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Normal vs Core Rules

I just did my second run through of Icewind Dale, this time on Core Rules (first time on Normal). Aside from a few spells that couldn't be memorized, and one unexpected death - both of which reload solved - the main difference was more enemies hitting harder. I found myself using my sorceror's haste spell far more often in return, which meant sleeping a lot more. That was about it. I was constantly sleeping!

Is this to be expected from Core Rules in BG2EE as well? I've played BG2EE a few times on Normal and my last run through was very comfortable. Which I liked for a change. I felt powerful! But when I play again in a year or so, I thought I would try Core Rules. I'm rethinking that after IWD. Did anyone else have a different experience on CR in BG2 other than hasting almost every battle and sleeping it off?



  • DanacmDanacm Member Posts: 837
    The first level mage knowledge is really funny :)
    I love the games where sleep as rare as i can do. In bg2ee with either enough mages or without mages is very well doable in core. In iwdee its easier, if you use most warriors who dont rely on spells like fighters, paladins, rangers.

  • ReedleReedle Member Posts: 13
    Thanks Khyron for your four suggestions! My last run through in BG2 EE (my fourth!) had become too easy - you know something's up when Twisted Rune takes 30 seconds, the 4th level of Watcher's is a piece of cake and the demogorgan takes no reloads. I am hoping to forget some things in about a year and play again on Core Rules. I had considered Insane but I actually found levelling up so fast the one time I experimented with it kind of offset the extra damage. Core Rules for me was harder for some reason (no idea why - anyone else experienced this?). I will take your advice when I p!ay again!

  • ReedleReedle Member Posts: 13
    Gorgonzola you are so right! It's one reason I'm sure we keep coming back to these games - we get better and the challenges get easier as we master this very complicated game. My first game was all about the interface , mastering the maps, and the language. What's this 2d4+2 business? Why is it plus 2 AC when it should say subtract it! Why can't I get to Nashkel - it's still greyed out! You can play half the game without knowing half the information you need! I just finished my fourth game over about five years. I do trap now. I've got the targeting the clerics and mages first down pat. I pre-buff to the extreme. I don't use backstab as much as I could. One thing I didn't do, btw, was get walkthrough info on the games. It would have saved me a lot of trouble, I think, but I'm a person who likes to get lost in new cities and figure things out on my own so it seems to be true with games too. After my second time through, I did take tothe internet to see if I was missing stuff and it turned out not too much but one huge area I had not been taking advantage of was stealing stuff. All those arrows and spells in Waukeens can just be stolen! I didn't even notice that a steal button came up when my thief was talking to the shopkeepers.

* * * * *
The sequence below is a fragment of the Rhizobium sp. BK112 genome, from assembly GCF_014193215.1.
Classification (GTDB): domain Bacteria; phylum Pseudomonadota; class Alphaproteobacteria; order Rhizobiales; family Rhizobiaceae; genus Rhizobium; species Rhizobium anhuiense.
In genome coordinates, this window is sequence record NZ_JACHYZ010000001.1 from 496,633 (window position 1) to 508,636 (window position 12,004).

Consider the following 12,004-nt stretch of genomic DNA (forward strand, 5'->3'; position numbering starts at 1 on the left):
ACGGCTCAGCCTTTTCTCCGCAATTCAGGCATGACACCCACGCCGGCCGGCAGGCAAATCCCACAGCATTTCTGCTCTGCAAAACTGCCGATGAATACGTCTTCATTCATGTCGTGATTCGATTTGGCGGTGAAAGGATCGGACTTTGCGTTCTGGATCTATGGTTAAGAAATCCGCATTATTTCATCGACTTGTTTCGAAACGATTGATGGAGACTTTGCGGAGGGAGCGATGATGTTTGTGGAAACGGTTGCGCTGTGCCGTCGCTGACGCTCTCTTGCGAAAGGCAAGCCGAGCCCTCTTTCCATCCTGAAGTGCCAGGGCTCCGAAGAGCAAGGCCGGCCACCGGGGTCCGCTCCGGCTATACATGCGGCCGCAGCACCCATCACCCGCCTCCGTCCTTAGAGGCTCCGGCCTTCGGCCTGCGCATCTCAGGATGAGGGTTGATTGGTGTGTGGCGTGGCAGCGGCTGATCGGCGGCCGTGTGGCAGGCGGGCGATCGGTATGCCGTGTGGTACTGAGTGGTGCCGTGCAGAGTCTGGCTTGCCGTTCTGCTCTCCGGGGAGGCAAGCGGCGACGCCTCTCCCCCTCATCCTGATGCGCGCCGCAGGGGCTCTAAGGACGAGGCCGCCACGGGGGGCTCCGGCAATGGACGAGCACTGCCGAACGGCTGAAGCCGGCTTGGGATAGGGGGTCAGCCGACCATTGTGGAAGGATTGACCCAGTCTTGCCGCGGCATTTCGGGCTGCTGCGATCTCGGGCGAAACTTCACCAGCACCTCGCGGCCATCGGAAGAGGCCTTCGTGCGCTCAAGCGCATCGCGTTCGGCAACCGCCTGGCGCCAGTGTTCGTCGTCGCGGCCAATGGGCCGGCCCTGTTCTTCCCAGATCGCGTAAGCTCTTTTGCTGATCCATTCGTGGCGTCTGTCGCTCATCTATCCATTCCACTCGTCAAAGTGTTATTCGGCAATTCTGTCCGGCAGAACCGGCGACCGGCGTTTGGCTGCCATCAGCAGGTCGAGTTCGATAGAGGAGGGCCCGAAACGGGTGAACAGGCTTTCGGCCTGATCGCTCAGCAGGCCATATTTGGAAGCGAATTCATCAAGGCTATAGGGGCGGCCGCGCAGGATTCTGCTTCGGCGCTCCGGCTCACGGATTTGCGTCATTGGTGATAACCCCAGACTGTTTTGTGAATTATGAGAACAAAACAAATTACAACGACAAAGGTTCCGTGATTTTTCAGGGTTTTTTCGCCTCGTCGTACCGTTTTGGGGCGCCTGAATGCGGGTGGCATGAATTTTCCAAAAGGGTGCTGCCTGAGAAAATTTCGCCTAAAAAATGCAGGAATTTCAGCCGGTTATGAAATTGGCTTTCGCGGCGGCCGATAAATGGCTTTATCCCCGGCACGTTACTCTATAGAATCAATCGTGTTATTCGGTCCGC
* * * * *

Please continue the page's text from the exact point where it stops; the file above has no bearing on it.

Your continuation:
People keep talking about kensais and I want to try one, but I played Rasaad my first time thru BG1 and hated him. So weak but he just kept running out in front to get killed. One day that negative Rasaad experience will fade. One can only hope.

  • sarevok57sarevok57 Member Posts: 5,340
    i was playing a bg2 play through and i had;
    charname ( dwarf fighter cleric )

    we were around the 2 million xp mark

    and i finished the entire planar sphere without resting once from beginning to end on insane difficulty with double damage on

    even more ironically the only spells i cast were; haste once, breach twice, protection from evil 10' once, protection from fire x3 and the odd heal here or there

    to be honest, when playing these games if you aren't playing on Core rules or higher you aren't doing yourself any justice, its a huge game changer when you go up in difficulty

    i remember waaaaaaay back in the vanilla days i found BG2 to be so over whelming that i would play on the easiest setting ( before this silly god mode setting ) and i was still getting my butt kicked hahaha

    but once i actually learned how to play the game, i went from easiest to hardest right away, and i enjoyed the game and appreciated the challenges so much more because of it

    now 17+ years later or so, even insane difficulty for me feels like a walk in the park, and i tend to play really lazily, but every once in awhile some one on the team gets wiped out, just the game telling me i can't be TOO LAZY hahaha, good stuff

  • gorgonzolagorgonzola Member Posts: 3,646
    I always have a giggle in my head when RPing a level one mage
    Casts magic missile: hits for one damage
    “That’s it team, I’ve shot my load for the day, going to take a nap over there now, k?”
    a mage is at lev 1 only for a very short time, then start to kick butts, even at low levels, as long as you learn to play him properly.
    Zaxares wrote: »
    As someone who loves playing a blaster-type Mage, those first few levels are really quite painful, yes. XD But still, a well-placed Sleep or Charm Person spell can make a world of difference in a difficult 1st level boss fight!
    it can seem counter intuitive, but MM is a very weak choice at low levels while it becomes utterly powerful at very high levels.
    when your lev 9 capable mage, or his PI, that is equipping RoVb and AoP, cast improved alacrity then lowers the enemy resistance, GM him and send to him 5 MM, 5 MMA and 5 skull traps or flame arrows in less then 2 seconds even a strong tob enemy like draconis dies before he can even react :wink: